There was strong support in Dorset County for creating a Dorset Horn Sheep Breeders’ Association in Dorchester, Dorset. However, the Somerset contingent persisted in their efforts to establish the organization in Yeovil, Somerset. Arguments between the breeders in those counties ensued, contentious meetings were had, and even the local press got involved with the Dorset County Chronicle declaring adamantly that the flock book being, “established anywhere but in Dorset was wholly out of the question.” Much of the population of Dorset County were indignant to think that Somerset country could effectively steal the glory of their Dorset Horn sheep. In the end, Dorset County won out. The first Dorset Horn Sheep Breeders’ Association and flock book in the U.K. would be established in their namesake county. Over the next couple of years as the flock book and association bylaws were established, peace between the Dorset and Somerset breeders appears to have been achieved.

   

Around World War I, the Dorset Horn population began to decline, along with many other heritage breeds. This was followed by an even greater decline around World War II. Larger farms were being established to produce ever greater amounts of meat, and were necessarily stocked with sheep that were larger and could produce greater quantities than the Dorset Horns. Even more unfortunately, the Dorset Horn and other heritage breeds would see yet another population drop on top of everything else by the mid-1900s as synthetic fibers became more available and increasingly popular.

   

It is worth noting that world wars and synthetic fibers were not the only things that were causing a drop in the Dorset Horn population. Even though heritage sheep populations in general were facing significant declines by the 1950s, up until that point the Dorset Horn was still a somewhat popular sheep because of its ability to breed out of season. Many farmers wanted to breed this ability into other sheep, and the Dorset Horns themselves were still a relatively popular meat sheep in their own right. Dorset Horns needed more space than other sheep, though. While the large spiral horns on the rams and smaller comma-shaped horns on the ewes were beautiful, they could also get caught in modern fencing or on each other. In particular, farmers were concerned about the horns on the sheep damaging others in the tightly packed quarters of livestock transportation.

   

Unluckily for the Dorset Horn, and fortunately for larger farms and breeders, the first Polled Dorset appeared in 1949. It happened by chance when four hornless, or polled, Dorset ewes were produced by a single Dorset Horn ram. This Dorset Horn ram went on to produce the first polled ram lamb about five years later. A new breed of Dorset was born. Polled Dorsets have no horns, but have retained many of the other popular Dorset characteristics, and it was these sheep that started to become much more popular than the Dorset Horn. Polled Dorsets were simply more easily kept and managed; they had the fertility and ability to breed out of season, without those pesky (but beautiful!) horns. Defeated by their own polled kin, two world wars, and synthetics fibers, by the early 1950s Dorset Horns in the U.K. reached an all-time population low of around 12,000.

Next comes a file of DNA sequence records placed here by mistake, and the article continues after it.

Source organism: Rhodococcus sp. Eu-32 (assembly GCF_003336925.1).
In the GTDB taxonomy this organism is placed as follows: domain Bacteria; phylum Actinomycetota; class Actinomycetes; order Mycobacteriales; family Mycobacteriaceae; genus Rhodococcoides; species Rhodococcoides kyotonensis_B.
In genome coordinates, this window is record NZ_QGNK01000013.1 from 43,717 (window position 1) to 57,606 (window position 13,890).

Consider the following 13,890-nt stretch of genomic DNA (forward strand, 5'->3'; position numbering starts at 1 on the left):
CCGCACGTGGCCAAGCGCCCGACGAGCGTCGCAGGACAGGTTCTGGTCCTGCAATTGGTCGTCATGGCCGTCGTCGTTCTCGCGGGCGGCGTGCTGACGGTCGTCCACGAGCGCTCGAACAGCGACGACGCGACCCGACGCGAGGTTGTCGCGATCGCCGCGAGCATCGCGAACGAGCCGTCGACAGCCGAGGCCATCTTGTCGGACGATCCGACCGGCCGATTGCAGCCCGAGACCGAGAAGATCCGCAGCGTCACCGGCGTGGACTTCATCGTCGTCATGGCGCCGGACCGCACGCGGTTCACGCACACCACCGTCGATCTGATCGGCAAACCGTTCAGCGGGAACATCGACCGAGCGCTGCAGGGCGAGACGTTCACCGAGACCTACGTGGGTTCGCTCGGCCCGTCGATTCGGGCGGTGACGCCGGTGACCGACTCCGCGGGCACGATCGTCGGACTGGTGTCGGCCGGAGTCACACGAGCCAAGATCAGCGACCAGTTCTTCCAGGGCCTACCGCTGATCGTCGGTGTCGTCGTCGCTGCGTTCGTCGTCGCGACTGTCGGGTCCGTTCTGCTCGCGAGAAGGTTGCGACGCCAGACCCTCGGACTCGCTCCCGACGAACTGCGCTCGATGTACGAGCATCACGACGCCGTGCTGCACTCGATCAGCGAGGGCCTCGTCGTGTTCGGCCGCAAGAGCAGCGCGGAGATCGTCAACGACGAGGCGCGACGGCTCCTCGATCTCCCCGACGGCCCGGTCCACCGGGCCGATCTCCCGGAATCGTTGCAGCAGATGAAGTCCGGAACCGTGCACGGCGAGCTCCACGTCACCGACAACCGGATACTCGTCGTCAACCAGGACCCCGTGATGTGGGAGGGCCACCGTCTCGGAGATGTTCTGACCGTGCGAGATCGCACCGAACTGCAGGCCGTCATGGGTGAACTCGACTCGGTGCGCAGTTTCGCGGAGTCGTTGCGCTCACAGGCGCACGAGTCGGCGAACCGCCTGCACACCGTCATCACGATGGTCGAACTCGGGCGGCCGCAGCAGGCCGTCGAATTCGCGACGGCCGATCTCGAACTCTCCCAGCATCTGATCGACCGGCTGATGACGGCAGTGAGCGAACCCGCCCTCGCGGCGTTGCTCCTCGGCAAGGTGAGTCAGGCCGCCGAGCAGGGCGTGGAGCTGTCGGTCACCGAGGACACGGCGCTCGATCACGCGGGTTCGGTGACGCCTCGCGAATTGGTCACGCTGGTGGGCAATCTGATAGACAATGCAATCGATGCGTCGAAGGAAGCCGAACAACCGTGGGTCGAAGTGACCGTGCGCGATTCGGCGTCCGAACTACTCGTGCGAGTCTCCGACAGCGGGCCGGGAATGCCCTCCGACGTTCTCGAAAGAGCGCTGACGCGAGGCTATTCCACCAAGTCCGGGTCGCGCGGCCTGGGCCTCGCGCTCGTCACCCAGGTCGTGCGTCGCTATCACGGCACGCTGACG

Concerned that the Dorset Horn might be dying out, Dorset Horn breeders in both the United States and the U.K. have embarked on various marketing strategies over the past several decades to promote this heritage breed, with varying degrees of success. While numbers of Dorset Horn in the U.K. grew to 38,000 by the late 1980s, today there are only around 900-1500 registered in the U.K., and in the United States the current registered Dorset Horn population is currently at less than 1,000. The Livestock Conservancy lists the Dorset Horn as a Threatened breed. The only way to save this unique heritage breed is to use it – and as crafters and fiber artists we are well positioned to help out the Dorset Horn.

   

Join other spinners, felters and additional fiber artists and rediscover the unique wool of the Dorset Horn! It has a wonderfully uniform, creamy white color and is completely free of kemp. The fleeces of Dorset Horns are quite dense and firm, and the fibers have an irregular crimp. It is a medium wool that has a staple length of around 4 inches, with an average fiber width between 28-34 microns. This makes it perfect for a wide variety of projects including sweaters, hats, blankets, and more. Spin or felt up some Dorset Horn for your next project, and help save this beautiful heritage breed! Our Dorset Horn top is available by the ounce both in our brick-and-mortar shop and online.

1 comment

  • Lisa: October 30, 2019

    Thank you for the article on Dorset Horn breed. It was very informative and in interesting! I’m looking forward to finding your vendor booth at Fiber Fusion 2019 to obtain some Dorset Horn and other breed-specific fibers. Applauding your dedication to endangered or declined-population stock.